Many of us foodies are obsessed with the notion that the better Chinese restaurants have two menus. One is for Westerners — the usual pedestrian fare like sweet and sour chicken and vegetable fried rice. The other, the holy grail of Asian cuisine, is the elusive “Chinese Menu.” It is full of mysterious, exotic delicacies, and reserved for people of Chinese descent. (If this were a radio broadcast, at this point the sound effects technician would insert the resonant sound of a large gong.)
Catch us in our bitter moments and we’ll start complaining of culinary apartheid, invoking the 1964 Civil Rights Act and comparing the “Chinese Menu” conspiracy [gong] to Bush’s Operation Iraqi Deception or Operation Social Security Scam.
One way to get hold of the “Chinese Menu” [gong] is to have an inside source. Thus it was that my wife Mary asked her Tai Chi instructor, Yong You, who teaches at the Crane House, to recomm/files/storyimages/a Chinese restaurant. Not only did Yong You recomm/files/storyimages/Jasmine, a cheery little spot in a commercial development near the intersection of Shelbyville Road and the Gene Snyder, he also jotted down some Chinese characters that would gain us entree to the “Chinese Menu” [gong].
Well, it worked. But I’m pretty sure the enthusiastic owner of Jasmine, Lan Zhang (who also owns Wang’s Wok in Middletown), will give you the Chinese menu just for the asking. In fact, an insert in the regular menu highlights some of the rarer Chinese dishes (a commendably democratic gesture, to be sure, though for foodies it robs the experience of its enticing exclusivity).
I have to confess, some items on that menu don’t appeal to me. For instance, there’s pig ear Szechuan style — frankly, I prefer Hunan pig ear. Then there’s sauteed spicy intestines, another dish I passed over.
But apart from those, both the “Chinese Menu” [gong] and the regular Western menu are the gateway to some distinguished cooking that more than justify the drive (a mere 17 miles from my Old Louisville home).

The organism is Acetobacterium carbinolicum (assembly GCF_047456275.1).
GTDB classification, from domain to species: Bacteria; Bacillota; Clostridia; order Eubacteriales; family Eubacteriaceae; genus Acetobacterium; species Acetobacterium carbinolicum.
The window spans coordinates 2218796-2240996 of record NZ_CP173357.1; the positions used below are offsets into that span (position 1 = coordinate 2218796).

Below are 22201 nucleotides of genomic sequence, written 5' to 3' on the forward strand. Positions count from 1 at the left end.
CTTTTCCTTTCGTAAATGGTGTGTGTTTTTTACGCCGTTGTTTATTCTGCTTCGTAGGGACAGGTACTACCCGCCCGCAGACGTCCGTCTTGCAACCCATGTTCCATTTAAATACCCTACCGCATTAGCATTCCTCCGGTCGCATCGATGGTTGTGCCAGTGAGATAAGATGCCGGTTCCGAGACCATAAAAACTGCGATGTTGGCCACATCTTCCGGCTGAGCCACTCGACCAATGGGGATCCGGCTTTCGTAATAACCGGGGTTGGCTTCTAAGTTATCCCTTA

On a recent visit, Mary, our fri/files/storyimages/Iris and I worked through a bunch of delightful dishes with nary a hitch in service or food quality. In fact, despite the humble atmosphere, the food was distinctive enough to earn the restaurant a place among the best Louisville restaurants.
We started with cold sesame noodles ($4.50) and Szechuan won tons ($4.95). Iris asserts that it’s impossible to find bad cold sesame noodles. Having eaten too many clumpy, chilly, generally inedible examples, I disagree. Regardless, the Jasmine version belongs at the top of any list. Lan Zhang took a couple of moments to mix up our noodles at the table, patiently distributing the rust-colored sauce (Iris called it burnt umber) through the nicely tempered, barely cool noodles. This was a dish full of textural contrast and spicy heat, tender noodles combining with crisp sprouts to delight the mouth.
The Szechuan won tons looked as wonderful as they tasted; they were served on a thick bed of Chinese cabbage adorned with dried chilis. (All chilis referred to looked like Sichuan peppercorns to me, but as you may have heard, there is currently a federal ban on importation of these peppercorns, and since I’m not a botanist, I can’t say for sure.) The won tons were warmly spiced with a hot sauce that lingered near the bottom of the assembly, but rewarded a bit of searching.
We chose two of our entrees from Yong You’s recommendations. Spicy chili chunk ($7.95) can be had with the chicken on or off the bone, and after some discussion we opted for on, based on Iris’ theory that chicken on the bone must be more flavorful. Man, what an addictive dish! Bite-sized chunks of crispy chicken were served on a platter littered with gleaming red chilis, shards of green onions and crisp, little wafers that turned out to be furtive chunks of charred ginger and garlic.
Another dish, sliced pork with bean curd ($7.95), was commendable in every respect. Slightly sweet (along the lines of Mongolian beef, but with more intricate nuance than the typical Mongolian beef), it featured slender strips of tofu, more scallions and judicious quantities of sauteed pork.
Another intriguing dish (especially for vegetarians) is simply called “Chinese greens stir fried” ($7.50). Here, a gorgeous mess of greens (Iris dubbed this color “sap green”) and scattered red chilis create a Christmasy glow. The greens, cong xin cai, or “empty heart” (because they’re shaped like a hollow tube), are sometimes referred to as water spinach. Jasmine’s version is a full-flavored, satisfying concoction that gives off a rich, garlicky juice and is as scrumptious as the meat dishes.
A license to serve alcoholic beverages is pending for this 3-month-old restaurant. In the meantime, there are soft drinks and tea.
Jasmine is located at 13823 English Villa Drive (from the Gene Snyder, it’s about a half mile farther away from town, in a strip on the right side anchored by a Walgreen’s, a couple of doors down from a Graeter’s). The restaurant appeared to be fully accessible for people using wheelchairs and it is smoke-free. Major credit cards are accepted. Hours are Sunday 12-9:30 p.m.; Monday-Saturday 11 a.m.-10 p.m. Call 244-8896 for more info.
Jasmine 13823 English Villa Drive 244-8896 Ranking: 4